Un-mortar my walls.
Crumble brittle stone grit
to honest sand.
Dissolve me through skin,
whispering to skin.
A story place made real,
like mirage challenged light,
crazed to uncertain travel,
tear steps evaporated,
one world’s rumour,
diffused in another.
By sheer coincidence more than any sort of planning I’m reading with two fellow Wyvern poets at DCA’s ‘Echo’ event next Thursday. The Echo events are visitors’ responses to exhibitions at DCA.
The Echo will be at DCA on Thursday 8th February at 6 o’clock. It’s free, but you do need to order tickets in advance.
In the tradition of something a little scary near Christmas…
Sometimes it seems my existence falters, my
touch fails on phones or pads or screens, is it
only aridity, or am I momentarily – gone?
Once upon a good laugh, the world paused,
after we smiled unflinching through another
late staked old un-scary tv movie.
It can’t be easy to be a Dracula Lee so
terminally camera shy always the mirror’s absentee,
a suavely dangerous kind of unkind quantum ghost.
Back then, after vanishing spot and a long sharp tone,
analogue static shushed the speckled shades of night –
no more stars to steer by, straight on ’til morning.
Washing afterwards, it usually began as a pull,
rapidly suppressed, a twitch tap touch somewhere between
the spine and one shivered shoulder blade.
Knowing nothing’s there, but following that compulsion
to take a rapid confirming rear-view glance –
how ridiculous, to have to check.
Doubt hangs somewhere in the looking, not behind,
but returning to the mirror, from face rinsed hands,
fearing an unseen absence reflected there.
With plenty of help from exhibition organiser Tansy Lee Moir, my projection/montage/video piece was safely installed at St Margaret’s House in Edinburgh last night. My piece is based around readings of three short poems from Drawing Breath.
The Grown together exhibition opens on Saturday November 11th. The exhibition (seen in preparation below) shows a marvellous and very varied collection of tree inspired artwork. Chuffed to be in the company of so many fine artists.
This poem was written after reading an article in New Scientist recently. The article shone a light on current thinking about human brain transplantation.
As the magazine’s leader suggested, whatever we might think about some of the ideas discussed, it is important that they are talked about. Scrutiny matters.
The title of the poem refers to a
World War I airman’s song:
The Bells of Hell go ting-a-ling-a-ling / For you but not for me:
For me the angels sing-a-ling-a-ling / They’ve got the goods for me.
Oh! Death, where is thy sting-a-ling-a-ling? / Oh! Grave, thy victory?
The Bells of Hell go ting-a-ling-a-ling / For you but not for me.
The man who would transplant
a human head, or properly,
exchange a human frame,
Frankenstein or Doctor Strange?
He talks his plan, so far so good,
and sure, well, perhaps, maybe?
Until chillier air keens a chime,
whispering the unsafe word,
An itinerary reminder bings aloud,
it’s Monday, almost midday,
whether my head is there or absentee,
in two minutes the Bute in test
will scream alarm like a scorched banshee.
And in my arms a little twitch,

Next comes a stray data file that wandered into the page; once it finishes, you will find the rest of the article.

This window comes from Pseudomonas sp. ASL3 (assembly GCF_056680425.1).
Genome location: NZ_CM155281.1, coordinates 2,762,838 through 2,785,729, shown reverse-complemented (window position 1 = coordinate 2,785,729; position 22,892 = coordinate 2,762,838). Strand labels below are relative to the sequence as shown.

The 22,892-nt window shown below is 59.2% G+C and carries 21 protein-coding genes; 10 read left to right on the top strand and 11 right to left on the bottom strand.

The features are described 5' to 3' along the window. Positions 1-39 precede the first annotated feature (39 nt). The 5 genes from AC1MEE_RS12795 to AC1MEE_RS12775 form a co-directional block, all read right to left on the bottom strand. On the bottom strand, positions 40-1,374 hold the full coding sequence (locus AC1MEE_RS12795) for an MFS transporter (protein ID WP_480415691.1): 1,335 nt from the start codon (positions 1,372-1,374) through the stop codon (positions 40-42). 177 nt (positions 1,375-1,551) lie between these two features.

fingers flicker startle ready,
fumbling set to save my ears – fair warning
for you and for me.
Darren McFarlane’s painting of D’Arcy subject to one of his own mathematical transformations!
I enjoyed a visit to the exhibition Harmonious Complexity at the University of Dundee Tower Building. This is part of a season of events celebrating the 100th anniversary of the publication of D’Arcy Thompson’s book On Grown and Form. Continue reading
Some more information about the Grown together exhibition in Edinburgh next month…
click to enlarge
This exhibition brings together 18 artists, makers, poets and designers whose work is intimately connected with trees and woodland.
Though their works span a wide variety of media they are all united by a strong affinity with woodland; as a place to observe and connect with nature, as a rich source of metaphor, as a place for reflection and healing, as a link to distant myths and inspiration for new writing, as a sustainable resource to work with. For some, trees are their singular subject or their raw materials, for others they represent a starting point for their imagination.
Timed to coincide with the launch of the new national Tree Charter, ‘Grown together’ seeks to highlight the relationship between artists and trees and remind us of the reasons we should value and protect them. By considering trees in new ways, we can learn much about ourselves.
‘To enter a wood is to pass into a different world in which we ourselves are transformed. It is where you travel to find yourself, often, paradoxically, by getting lost.’ Roger Deakin, Wildwood 2007
The exhibition has been curated by Tansy Lee Moir and includes St Margaret’s House residents and invited artists:
Lynn Ahrens Charlotte Eva Bryan Isabell Buenz Chris Dooks Anne Gilchrist Aileen Grant Adele Gregory Full Grown Teresa Hunyadi Aliisa Hyslop Alan Kay Rona MacLean Kenris MacLeod Tansy Lee Moir David Mola Steve Smart Katherine Sola Robin Wood
Exhibition opening event 1-4pm Saturday 11th November.
Exhibition open daily 11am – 6pm until Sunday 26th November.
Events during the exhibition run – to be confirmed.